Yes, yes I do,” I concurred. “I’ve survived 11 years of Catholic school, 3 years in the Army, 7 years in college, and 35 years of marriage. I know all there is to know about pain.”

No I don’t. I’ve never had to birth a bowling ball through a golf ball-size opening. I’ve never been tortured by any entity of the U.S. Government (yet). Most of all, I have no form of excruciatingly painful cancer, the kind of pain that never stops.

So overall, I’m in pretty good shape piddle-wise. There isn’t any change in my symptoms yet because everything down there is swollen and needs to heal, but by Inauguration Day I should be ready for a good old-fashioned pissing-for-distance contest . . .

Thursday, October 16, 2008

Potty Problems

Tomorrow morning (Friday the 17th), at 11:45, I am to report to my urologist, Doctor Potty, to have a TUMT for my BPH.

Naw, too acronymish. I sound like someone from the Dept. of Homeland Insecurity.

I’ll try it again. I am to report to my urologist, Doctor Potty, to have Trans Urethral Microwave Thermotherapy for my Benign Prostatic Hyperlplase.

How’s that? Yeah, way too doctorish.

Okay, okay, I’ll say it in English, but don’t get angry at me if you’re squeamish. As far as I’m concerned, there aren’t enough good squeams around anymore and they’re good for you—they make you appreciate that it is I and not you going through this shit.

In a nutshell (har) my prostate gland, which is normally the size of a walnut, is now the size of a golf ball. The larger it gets the harder (har) it is to pee; the prostate, you see, is choking the crap out of my urethra, so the best I can do is dribble a little at a time. Very little, and about a hundred times a day (and night). Well, not a hundred, but enough to be a real pain in the ass (har).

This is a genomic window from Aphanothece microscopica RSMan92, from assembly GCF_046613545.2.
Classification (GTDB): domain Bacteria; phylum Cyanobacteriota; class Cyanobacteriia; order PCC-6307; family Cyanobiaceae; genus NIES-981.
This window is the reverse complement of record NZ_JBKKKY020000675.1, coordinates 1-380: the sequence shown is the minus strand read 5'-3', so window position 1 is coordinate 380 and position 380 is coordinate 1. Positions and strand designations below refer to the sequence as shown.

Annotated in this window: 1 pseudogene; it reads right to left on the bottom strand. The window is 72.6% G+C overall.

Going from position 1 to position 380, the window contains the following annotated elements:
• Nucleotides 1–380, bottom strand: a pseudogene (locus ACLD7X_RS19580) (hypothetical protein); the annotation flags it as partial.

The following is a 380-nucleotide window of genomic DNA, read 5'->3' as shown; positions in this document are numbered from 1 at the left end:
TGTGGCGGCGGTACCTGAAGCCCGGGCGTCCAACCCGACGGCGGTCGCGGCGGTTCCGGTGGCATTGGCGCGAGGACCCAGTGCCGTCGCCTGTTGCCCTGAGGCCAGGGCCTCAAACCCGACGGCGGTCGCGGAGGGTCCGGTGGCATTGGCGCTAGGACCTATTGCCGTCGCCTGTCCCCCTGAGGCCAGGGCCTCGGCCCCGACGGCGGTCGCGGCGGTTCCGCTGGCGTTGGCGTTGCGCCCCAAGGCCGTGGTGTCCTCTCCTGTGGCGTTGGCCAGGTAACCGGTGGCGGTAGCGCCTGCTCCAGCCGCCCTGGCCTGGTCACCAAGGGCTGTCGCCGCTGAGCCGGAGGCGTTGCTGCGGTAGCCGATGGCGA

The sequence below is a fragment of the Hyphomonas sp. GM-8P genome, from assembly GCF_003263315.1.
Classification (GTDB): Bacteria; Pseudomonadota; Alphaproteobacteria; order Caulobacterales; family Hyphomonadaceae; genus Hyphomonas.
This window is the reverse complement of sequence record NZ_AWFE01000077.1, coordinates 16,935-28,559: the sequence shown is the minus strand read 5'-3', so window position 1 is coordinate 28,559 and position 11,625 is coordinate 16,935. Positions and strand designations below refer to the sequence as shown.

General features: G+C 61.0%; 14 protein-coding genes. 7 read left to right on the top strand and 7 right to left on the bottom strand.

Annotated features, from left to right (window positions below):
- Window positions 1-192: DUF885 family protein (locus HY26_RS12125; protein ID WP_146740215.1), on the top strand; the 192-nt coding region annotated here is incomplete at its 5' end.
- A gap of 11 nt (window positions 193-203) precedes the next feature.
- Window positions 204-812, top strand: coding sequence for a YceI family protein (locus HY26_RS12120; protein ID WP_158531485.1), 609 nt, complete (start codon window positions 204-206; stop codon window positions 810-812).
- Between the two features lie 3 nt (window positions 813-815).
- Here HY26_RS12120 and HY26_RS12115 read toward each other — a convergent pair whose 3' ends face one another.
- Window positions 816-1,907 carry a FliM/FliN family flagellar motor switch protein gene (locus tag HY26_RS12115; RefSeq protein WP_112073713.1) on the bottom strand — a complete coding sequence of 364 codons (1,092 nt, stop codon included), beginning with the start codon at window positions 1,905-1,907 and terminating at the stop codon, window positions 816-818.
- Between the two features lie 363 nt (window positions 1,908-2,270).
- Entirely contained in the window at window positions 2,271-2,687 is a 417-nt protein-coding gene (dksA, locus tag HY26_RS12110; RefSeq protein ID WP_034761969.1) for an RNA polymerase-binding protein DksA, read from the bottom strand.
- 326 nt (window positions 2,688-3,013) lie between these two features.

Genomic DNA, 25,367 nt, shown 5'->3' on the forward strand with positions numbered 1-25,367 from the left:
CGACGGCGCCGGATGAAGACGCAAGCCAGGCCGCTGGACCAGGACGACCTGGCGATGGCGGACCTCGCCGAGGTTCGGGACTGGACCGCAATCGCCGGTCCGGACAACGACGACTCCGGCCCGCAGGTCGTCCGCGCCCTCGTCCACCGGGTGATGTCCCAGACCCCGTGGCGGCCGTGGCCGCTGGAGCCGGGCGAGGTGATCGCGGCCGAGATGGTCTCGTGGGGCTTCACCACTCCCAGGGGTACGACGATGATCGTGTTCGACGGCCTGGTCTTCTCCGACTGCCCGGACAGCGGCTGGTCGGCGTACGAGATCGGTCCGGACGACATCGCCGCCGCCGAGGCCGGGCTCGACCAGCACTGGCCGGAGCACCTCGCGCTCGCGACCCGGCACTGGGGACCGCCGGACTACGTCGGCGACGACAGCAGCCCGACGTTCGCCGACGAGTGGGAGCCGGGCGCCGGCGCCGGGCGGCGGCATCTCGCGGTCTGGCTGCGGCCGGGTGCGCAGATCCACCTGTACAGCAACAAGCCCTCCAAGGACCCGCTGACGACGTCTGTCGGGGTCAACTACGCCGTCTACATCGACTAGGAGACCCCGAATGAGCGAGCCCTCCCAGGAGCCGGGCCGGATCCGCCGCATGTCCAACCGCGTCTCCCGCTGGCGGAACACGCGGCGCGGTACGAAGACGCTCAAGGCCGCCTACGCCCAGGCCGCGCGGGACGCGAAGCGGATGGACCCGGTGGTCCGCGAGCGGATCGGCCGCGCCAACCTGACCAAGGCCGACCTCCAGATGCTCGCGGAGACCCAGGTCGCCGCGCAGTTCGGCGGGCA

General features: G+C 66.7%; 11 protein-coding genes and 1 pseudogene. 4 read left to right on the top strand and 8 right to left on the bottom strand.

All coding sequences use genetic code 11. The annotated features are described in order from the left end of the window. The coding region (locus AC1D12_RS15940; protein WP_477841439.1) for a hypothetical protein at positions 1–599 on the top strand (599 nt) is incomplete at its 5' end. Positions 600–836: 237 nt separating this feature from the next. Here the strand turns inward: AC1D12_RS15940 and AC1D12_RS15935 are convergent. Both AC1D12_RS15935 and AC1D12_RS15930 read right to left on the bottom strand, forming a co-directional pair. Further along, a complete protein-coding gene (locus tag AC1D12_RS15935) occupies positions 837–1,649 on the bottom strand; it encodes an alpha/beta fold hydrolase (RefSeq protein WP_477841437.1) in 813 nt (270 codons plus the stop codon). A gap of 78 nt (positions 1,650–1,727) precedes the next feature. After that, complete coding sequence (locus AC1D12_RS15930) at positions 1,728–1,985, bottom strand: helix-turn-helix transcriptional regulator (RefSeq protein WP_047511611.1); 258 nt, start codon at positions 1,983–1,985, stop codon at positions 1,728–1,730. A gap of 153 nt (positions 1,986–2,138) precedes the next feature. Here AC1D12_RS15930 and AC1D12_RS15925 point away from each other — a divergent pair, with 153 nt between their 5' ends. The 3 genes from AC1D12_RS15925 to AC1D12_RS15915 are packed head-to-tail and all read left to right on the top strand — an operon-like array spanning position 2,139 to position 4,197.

So the Doc and his assistant are going to burn a bunch of tissue off the prostate with microwaves, thus making it possible to pee normally again. The Assistant
Isn’t that something? Boy, I can hardly wait: they’re going to stick a catheter, the microwave probe, and a balloon up my schwantz, while a camera is going up my rectal area so they can see what the hell they’re doing. The balloon? Well, that’s a high-tech safety valve: if there’s too much heat it’ll bust.

Huh. I wonder who’s going to blow up the safety valve.

Just a little more FYI. They only use local anesthetics because I have to be awake to detect pain. The first local is the fun one: right on the tip of my aforementioned schwantz so the roadies can move all the equipment into my bladder. And don’t forget the enema I have to do in the privacy of my own bathroom; without one, I suspect they may get some pretty shitty pictures on their camera.

At least the post-op poop sheet they gave me is encouraging. The very first line says, verbatim:

Expect to get worse before you get better!

What a kidder that Doc Potty is.

It also says no sex for two weeks or more. I will bet the last 15¢ in Martha’s retirement fund that she doesn’t have one headache for the next two weeks or more.

But the hell with Martha and sex and blood and catheters and all the rest of it because I want my mommy.

[Continue to Potty Problems, the Sequel.]